6. Add the AR Hit Tester as a component to the Session Manager object.

    1. This script will process user screen touches and place a prefab at that location on the plane. This hooks into the SessionInitialized event and then stores a reference to the ARSession. In its update loop it checks for a touch event. If that happens it does a hit test at that 2d point to see if there is an intersection with the current AR frame. If so it will place a prefab into the scene at that location. You can use any prefab you like. For this tutorial we have just used a cube but you could place a character etc.

    2. Make sure you set the Camera field to the scene camera.



    The placement code may result in a floating object as it assumes a unit cube. Once you are more familiar with ARDK you can come back and swap this part of the code with the code for the hit test in the Cursor Renderer Script.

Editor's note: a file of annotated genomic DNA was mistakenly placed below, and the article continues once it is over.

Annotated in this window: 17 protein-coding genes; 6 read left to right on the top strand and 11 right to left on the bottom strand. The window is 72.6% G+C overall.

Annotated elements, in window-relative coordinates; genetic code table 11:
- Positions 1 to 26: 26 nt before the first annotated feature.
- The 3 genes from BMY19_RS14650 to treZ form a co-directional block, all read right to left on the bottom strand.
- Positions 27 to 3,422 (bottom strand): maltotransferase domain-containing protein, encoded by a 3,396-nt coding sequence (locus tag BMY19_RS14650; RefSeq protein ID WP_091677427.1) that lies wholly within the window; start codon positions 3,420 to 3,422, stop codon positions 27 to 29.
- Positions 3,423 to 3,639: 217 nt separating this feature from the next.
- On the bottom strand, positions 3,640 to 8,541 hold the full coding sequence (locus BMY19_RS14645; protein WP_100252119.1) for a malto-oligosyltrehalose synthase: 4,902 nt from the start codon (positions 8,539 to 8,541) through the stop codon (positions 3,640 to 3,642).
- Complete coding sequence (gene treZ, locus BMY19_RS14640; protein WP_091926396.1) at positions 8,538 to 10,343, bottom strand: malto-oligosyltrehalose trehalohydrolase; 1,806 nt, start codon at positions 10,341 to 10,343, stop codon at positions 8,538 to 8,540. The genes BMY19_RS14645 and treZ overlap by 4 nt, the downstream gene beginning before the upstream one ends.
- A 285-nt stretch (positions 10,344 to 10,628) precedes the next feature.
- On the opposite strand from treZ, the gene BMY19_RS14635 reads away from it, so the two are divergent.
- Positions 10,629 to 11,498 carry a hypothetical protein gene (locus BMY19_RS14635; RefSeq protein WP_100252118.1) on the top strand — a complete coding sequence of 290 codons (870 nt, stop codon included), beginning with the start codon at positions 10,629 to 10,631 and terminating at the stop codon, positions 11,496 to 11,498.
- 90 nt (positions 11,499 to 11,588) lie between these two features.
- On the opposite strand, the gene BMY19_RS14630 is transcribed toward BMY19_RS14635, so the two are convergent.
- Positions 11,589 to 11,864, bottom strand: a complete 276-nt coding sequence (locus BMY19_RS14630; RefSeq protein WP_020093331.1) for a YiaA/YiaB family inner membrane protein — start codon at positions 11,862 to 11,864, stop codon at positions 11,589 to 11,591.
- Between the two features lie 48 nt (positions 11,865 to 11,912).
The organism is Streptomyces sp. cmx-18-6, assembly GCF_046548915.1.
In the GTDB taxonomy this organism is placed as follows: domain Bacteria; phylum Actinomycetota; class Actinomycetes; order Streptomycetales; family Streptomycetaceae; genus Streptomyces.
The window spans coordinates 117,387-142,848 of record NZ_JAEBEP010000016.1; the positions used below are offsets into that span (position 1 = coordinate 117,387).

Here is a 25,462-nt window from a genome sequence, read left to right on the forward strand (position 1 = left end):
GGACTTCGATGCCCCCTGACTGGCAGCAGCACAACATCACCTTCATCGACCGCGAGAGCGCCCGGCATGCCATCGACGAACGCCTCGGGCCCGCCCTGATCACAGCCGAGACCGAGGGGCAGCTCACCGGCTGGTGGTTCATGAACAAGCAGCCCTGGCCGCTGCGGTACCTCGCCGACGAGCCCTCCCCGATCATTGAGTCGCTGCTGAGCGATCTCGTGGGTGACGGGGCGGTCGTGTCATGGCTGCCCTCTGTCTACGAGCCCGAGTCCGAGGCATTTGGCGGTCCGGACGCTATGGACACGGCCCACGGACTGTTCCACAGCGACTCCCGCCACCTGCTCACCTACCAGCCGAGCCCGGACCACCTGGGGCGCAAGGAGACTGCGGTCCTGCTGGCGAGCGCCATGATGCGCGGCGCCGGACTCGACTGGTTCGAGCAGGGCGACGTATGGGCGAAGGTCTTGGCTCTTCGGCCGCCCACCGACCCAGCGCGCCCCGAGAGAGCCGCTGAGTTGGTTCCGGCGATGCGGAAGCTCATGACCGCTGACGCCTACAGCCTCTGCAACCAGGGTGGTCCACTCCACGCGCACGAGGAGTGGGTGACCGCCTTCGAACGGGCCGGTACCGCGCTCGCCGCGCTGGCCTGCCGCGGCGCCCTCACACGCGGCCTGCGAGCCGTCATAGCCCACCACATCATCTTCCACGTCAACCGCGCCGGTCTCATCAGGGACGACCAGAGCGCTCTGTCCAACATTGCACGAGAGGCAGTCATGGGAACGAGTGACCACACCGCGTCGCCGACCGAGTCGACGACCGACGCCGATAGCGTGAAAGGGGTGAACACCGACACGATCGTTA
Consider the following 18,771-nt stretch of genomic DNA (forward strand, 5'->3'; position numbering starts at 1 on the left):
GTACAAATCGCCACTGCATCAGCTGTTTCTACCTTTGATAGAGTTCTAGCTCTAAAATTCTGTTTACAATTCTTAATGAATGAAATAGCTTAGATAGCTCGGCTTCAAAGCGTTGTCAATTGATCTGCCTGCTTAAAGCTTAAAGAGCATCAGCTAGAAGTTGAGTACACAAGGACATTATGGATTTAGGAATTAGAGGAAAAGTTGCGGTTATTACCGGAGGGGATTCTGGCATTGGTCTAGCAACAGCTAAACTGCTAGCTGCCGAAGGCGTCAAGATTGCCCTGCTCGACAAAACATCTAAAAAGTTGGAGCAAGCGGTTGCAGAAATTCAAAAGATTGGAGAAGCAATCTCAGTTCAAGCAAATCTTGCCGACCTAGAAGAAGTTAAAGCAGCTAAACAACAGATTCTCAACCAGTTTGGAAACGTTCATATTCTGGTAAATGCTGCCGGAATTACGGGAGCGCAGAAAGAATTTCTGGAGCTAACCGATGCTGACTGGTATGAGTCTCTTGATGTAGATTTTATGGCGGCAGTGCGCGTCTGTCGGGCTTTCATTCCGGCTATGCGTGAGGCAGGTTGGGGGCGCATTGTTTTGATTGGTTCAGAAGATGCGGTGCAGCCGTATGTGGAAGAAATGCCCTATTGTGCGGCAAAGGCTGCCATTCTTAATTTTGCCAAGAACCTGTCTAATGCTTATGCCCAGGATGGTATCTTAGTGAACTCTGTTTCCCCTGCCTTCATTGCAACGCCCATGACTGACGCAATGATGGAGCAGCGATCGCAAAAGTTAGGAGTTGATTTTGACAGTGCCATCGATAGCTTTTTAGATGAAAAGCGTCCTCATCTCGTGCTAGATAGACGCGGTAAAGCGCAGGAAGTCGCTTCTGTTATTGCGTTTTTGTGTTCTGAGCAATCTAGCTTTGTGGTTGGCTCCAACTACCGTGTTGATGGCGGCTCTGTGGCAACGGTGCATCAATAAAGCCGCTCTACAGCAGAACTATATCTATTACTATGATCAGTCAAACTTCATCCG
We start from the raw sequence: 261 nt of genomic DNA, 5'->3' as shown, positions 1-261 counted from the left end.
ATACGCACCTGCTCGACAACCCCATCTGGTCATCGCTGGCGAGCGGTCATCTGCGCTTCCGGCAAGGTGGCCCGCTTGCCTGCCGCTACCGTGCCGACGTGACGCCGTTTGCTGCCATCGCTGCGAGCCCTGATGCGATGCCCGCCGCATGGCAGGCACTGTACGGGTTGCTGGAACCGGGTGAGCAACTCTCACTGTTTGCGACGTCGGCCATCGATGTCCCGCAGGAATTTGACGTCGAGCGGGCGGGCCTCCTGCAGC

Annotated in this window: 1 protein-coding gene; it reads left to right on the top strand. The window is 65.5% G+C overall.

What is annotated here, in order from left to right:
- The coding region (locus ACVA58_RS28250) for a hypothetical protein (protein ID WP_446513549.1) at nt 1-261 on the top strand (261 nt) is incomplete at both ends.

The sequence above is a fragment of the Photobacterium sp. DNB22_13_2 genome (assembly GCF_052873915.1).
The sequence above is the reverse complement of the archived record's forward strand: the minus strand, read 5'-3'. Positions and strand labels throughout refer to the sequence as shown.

7. Run in the Unity editor.

    At this point if you run the project in the editor there is nothing to see beyond just a sky dome. In the next step we’ll set up our mocking system so that we have some editor geometry to test with before moving to building and running on a phone.

  8. Set up the mocking system.

    1. Download the ARDK Mock Environments package from the ARDK Downloads page and import the package into your Unity project.

    2. In the Lightship > ARDK > Virtual Studio window, go to the Mock tab and select the “LivingRoom” prefab from the Mock Scene dropdown. The prefab will automatically be instantiated in your scene when you run in the Unity editor.